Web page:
Monday, October 3, 2011

Definition of Words - Epithets

Richard I the Lionheart, King of EnglandImage via Wikipedia

Epithet is a term used in writing to qualify or define a specific quality of a person or thing. So, instead of using one word (adjective) writers use a phrase which contains two or more words, which makes the words an ‘adjectival phrase.’
Examples:
The chalky white cliffs of Dover.
Silver snarling trumpets (John Keats in The Eve of St. Agnes).

Homeric epithets are adjectival terms —usually a compound of two words— that Homer used in in his epic poems Iliad and Odyssey. Through the years these epithets have become recurrent formulas for distinguishing a specific noun: fleet-footed Achilles, bolt-hurling Zeus, the wine-dark sea.

James Joyce in his Ulysses parodied the formula in his reference to "the snot-green sea."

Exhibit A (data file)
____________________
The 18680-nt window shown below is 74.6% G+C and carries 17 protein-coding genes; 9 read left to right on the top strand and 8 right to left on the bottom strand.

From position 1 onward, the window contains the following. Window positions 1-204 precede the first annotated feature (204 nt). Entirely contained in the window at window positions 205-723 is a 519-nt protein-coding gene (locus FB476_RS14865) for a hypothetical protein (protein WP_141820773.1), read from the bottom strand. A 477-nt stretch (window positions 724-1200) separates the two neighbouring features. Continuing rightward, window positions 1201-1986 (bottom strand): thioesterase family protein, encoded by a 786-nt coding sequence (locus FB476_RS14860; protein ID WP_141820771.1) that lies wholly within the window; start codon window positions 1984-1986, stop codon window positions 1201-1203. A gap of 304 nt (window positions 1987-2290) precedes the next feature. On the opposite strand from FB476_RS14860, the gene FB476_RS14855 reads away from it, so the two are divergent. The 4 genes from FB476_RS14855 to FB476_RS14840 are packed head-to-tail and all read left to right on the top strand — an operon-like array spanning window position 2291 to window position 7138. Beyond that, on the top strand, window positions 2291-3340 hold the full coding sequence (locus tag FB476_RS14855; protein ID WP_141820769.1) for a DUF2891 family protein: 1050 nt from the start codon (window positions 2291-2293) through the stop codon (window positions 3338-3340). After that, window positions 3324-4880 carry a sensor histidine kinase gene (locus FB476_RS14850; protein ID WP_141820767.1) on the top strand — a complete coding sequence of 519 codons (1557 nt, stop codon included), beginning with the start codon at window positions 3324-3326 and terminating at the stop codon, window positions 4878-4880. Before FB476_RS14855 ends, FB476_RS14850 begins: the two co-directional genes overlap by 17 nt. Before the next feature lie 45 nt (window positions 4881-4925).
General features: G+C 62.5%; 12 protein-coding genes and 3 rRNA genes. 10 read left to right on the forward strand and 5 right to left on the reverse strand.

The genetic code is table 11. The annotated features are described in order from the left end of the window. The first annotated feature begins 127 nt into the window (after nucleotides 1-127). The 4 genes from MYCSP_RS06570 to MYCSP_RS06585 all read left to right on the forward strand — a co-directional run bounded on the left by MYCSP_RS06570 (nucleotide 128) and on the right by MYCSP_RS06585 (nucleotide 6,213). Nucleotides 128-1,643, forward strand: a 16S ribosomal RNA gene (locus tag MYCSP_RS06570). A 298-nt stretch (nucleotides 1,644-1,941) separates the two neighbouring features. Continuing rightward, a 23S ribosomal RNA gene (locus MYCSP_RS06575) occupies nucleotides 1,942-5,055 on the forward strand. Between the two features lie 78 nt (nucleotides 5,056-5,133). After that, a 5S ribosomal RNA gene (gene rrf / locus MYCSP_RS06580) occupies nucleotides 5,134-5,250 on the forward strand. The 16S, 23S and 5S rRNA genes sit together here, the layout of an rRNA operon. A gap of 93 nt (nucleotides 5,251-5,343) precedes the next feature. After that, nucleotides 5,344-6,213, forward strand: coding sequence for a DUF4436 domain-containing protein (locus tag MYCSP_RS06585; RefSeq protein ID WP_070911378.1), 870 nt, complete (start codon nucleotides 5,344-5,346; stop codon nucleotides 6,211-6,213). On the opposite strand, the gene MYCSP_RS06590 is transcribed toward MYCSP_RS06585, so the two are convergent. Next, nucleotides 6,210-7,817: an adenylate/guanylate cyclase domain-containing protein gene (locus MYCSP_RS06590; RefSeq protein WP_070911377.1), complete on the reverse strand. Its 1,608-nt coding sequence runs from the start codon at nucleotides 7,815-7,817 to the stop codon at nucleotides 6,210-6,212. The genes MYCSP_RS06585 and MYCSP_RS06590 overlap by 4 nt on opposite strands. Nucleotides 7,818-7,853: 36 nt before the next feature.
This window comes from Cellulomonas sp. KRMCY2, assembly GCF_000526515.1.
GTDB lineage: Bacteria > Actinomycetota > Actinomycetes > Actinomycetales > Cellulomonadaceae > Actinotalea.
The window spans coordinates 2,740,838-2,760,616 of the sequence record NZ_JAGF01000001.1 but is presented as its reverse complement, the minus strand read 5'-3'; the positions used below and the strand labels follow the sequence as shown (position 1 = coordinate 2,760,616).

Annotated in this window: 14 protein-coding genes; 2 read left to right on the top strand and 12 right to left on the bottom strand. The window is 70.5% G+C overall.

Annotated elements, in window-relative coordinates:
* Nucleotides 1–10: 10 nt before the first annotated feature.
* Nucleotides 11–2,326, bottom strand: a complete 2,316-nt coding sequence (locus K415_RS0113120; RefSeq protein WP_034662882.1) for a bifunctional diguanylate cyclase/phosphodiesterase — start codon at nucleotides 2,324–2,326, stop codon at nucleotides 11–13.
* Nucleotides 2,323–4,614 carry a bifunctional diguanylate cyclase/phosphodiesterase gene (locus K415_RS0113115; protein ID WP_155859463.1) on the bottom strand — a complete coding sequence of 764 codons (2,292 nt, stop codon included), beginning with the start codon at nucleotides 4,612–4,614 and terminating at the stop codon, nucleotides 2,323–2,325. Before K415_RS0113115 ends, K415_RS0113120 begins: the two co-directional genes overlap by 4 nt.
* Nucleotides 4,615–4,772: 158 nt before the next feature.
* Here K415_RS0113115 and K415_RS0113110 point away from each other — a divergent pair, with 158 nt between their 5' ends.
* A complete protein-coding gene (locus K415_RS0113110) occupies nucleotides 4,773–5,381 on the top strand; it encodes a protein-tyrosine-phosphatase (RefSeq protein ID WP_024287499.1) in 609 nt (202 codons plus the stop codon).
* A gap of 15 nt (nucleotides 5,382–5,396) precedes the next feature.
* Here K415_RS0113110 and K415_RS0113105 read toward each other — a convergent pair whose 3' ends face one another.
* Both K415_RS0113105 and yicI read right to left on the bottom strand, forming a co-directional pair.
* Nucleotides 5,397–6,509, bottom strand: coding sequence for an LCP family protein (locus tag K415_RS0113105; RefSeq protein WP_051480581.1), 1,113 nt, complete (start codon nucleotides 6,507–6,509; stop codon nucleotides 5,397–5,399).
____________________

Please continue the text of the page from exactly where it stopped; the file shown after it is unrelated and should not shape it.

Conventional epithets dentify historical or legendary figures, as in John the Landless, Lorenzo the Magnificent, Patient Griselda, and Richard the Lionheart.

An epithet can also function as an identifying phrase that stands in place of a noun: Alexan­der Pope's "the glittering forfex" is an epithet that evokes the scissors with which the Baron performs his despicable act in The Rape of the Lock (1714).

The frequent use of derogatory adjectives and phrases in invective and diatribes tends to make people think that epithets are always negative and uncomplimentary; not so, as it can be seen in the above examples.

Transferred epithets by contagion transmit meaning from qualifying adjectives to nouns other the ones they are properly attached to. Jorge Luis Borges used this figure with great effect: “the useless cry of a bird,” “the silent handkerchief of the strangled.”

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